Athassel Priory is the largest medieval priory in Ireland, stretching over a four acre site. The priory dates back to the 12th century when it was founded by the Augustinians under the patronage of Walter de Burgo, the original buildings were altered and renovated over the next 300 years. The priory was burnt twice, once in 1329 by Brian King of Thomond and again in 1581 by John Fitzgerald of Desmond. A large town had grown up around the priory but was destroyed during the two raids. The Priory was finally dissolved in 1537 and the lands given to Thomas the earl of Ormond who neglected the abbey and it subsequently fell into ruin.
I visited three abbeys in all during this trip to Tipperary and I must say the atmosphere at this one was incredibly unnerving. I had been at Kilcooly Abbey earlier in that day and it seemed like such a peaceful place, however Athassel was in stark contrast to this. There was a sense of being watched quite a lot of the time and I had to overcome some serious nerves to enter one of the unlocked rooms. I know to the majority of people it sounds like superstitious nonsense but it seems my views are backed up by a lot of visitors to the site. I never really research a huge amount about the history of any building I visit prior to actually being there, and my notes from the day mention the sense of foreboding and heaviness, it wasn’t until I started researching the priory online that I saw all the other mentions of how creepy people found this place.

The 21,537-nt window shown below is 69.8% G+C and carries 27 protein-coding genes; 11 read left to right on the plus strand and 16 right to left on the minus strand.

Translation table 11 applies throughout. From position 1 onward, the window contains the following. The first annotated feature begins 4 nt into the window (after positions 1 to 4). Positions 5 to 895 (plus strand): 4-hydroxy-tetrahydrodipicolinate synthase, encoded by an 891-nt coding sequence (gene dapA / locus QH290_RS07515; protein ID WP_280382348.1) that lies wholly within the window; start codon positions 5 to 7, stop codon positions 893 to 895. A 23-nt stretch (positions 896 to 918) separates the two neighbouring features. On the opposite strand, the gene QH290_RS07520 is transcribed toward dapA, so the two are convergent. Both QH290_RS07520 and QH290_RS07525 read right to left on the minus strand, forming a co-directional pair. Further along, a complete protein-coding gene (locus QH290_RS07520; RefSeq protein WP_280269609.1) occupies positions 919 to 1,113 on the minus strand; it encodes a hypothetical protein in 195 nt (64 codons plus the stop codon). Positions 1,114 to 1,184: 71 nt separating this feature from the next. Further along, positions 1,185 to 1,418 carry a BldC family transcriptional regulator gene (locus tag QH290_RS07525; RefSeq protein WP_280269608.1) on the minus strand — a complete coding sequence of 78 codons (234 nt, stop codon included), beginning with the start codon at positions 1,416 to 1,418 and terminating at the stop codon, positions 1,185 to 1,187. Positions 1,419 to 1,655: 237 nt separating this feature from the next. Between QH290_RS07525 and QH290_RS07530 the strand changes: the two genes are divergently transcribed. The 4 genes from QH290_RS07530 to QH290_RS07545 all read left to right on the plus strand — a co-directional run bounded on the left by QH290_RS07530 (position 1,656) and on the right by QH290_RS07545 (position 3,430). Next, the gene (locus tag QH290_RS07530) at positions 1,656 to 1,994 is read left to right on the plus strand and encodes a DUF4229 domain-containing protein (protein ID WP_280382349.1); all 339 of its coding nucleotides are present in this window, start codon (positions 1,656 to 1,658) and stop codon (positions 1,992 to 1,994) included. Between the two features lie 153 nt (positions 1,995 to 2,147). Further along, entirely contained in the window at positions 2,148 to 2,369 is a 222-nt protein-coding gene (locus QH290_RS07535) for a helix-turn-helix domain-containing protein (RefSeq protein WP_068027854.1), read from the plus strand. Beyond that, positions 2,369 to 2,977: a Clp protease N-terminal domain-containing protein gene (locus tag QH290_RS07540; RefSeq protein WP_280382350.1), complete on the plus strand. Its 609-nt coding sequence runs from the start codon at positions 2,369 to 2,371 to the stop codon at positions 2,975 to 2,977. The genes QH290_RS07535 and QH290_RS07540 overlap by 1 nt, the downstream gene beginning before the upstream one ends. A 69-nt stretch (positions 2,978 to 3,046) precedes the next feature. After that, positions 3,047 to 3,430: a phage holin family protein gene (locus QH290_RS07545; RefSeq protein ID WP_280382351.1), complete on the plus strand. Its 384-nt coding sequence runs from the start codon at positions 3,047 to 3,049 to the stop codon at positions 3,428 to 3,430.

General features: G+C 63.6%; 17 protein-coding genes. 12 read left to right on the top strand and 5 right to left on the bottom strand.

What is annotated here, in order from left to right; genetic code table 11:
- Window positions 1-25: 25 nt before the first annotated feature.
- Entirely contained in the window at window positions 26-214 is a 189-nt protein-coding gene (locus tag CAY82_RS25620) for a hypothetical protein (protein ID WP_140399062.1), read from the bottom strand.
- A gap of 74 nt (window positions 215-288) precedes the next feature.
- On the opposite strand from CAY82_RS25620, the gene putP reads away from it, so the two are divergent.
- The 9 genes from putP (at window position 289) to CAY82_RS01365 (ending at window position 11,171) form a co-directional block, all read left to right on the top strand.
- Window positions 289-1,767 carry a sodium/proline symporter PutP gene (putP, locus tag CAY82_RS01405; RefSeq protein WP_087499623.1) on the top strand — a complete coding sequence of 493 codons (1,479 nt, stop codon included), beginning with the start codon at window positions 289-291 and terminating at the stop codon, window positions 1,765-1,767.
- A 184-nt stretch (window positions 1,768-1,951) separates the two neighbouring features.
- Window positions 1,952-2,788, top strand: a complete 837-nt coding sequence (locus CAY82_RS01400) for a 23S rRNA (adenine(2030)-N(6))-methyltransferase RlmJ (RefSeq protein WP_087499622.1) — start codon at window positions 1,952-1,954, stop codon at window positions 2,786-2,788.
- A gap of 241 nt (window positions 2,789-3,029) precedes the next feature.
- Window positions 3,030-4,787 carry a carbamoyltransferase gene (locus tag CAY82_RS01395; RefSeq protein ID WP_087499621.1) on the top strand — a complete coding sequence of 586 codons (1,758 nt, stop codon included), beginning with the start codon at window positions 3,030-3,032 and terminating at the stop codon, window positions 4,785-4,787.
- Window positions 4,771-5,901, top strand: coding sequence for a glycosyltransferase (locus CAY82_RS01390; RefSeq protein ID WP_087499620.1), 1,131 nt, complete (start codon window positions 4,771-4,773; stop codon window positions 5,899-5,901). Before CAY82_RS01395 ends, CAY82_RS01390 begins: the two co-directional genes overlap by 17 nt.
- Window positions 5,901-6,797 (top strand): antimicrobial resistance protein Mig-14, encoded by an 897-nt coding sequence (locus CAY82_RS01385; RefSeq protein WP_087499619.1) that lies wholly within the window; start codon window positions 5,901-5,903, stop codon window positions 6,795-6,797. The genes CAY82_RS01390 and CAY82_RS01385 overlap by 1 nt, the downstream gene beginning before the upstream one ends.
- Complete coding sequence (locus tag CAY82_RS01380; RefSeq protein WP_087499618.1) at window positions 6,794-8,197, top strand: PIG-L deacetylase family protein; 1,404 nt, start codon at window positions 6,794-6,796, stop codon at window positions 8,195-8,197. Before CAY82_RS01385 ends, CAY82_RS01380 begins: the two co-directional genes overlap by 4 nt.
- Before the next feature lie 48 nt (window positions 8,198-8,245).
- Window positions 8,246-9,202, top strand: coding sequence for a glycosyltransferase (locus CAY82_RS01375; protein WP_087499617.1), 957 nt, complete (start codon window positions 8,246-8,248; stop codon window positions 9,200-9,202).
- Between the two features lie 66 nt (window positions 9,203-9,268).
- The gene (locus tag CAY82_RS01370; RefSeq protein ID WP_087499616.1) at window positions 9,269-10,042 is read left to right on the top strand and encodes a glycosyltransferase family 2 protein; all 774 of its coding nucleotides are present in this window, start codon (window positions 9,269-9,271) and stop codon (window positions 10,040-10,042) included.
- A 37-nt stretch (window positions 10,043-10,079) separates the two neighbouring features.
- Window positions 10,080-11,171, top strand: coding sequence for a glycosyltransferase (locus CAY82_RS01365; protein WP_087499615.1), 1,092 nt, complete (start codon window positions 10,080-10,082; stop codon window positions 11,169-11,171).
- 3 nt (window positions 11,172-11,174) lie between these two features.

The Priory has to be entered by passing through a farmers field, then crossing a medieval bridge and passing through the gatehouse. When you pass through the gatehouse the priory really opens up and its awe-inspiring. There is a beautiful church and two side chapels, there are also living quarters, sacristy and the remains of some cloisters. There are some very unusual carved stones on the walls, and a statue of St Joseph and a headless boy Jesus!
GPS: 52.47933, -7.98405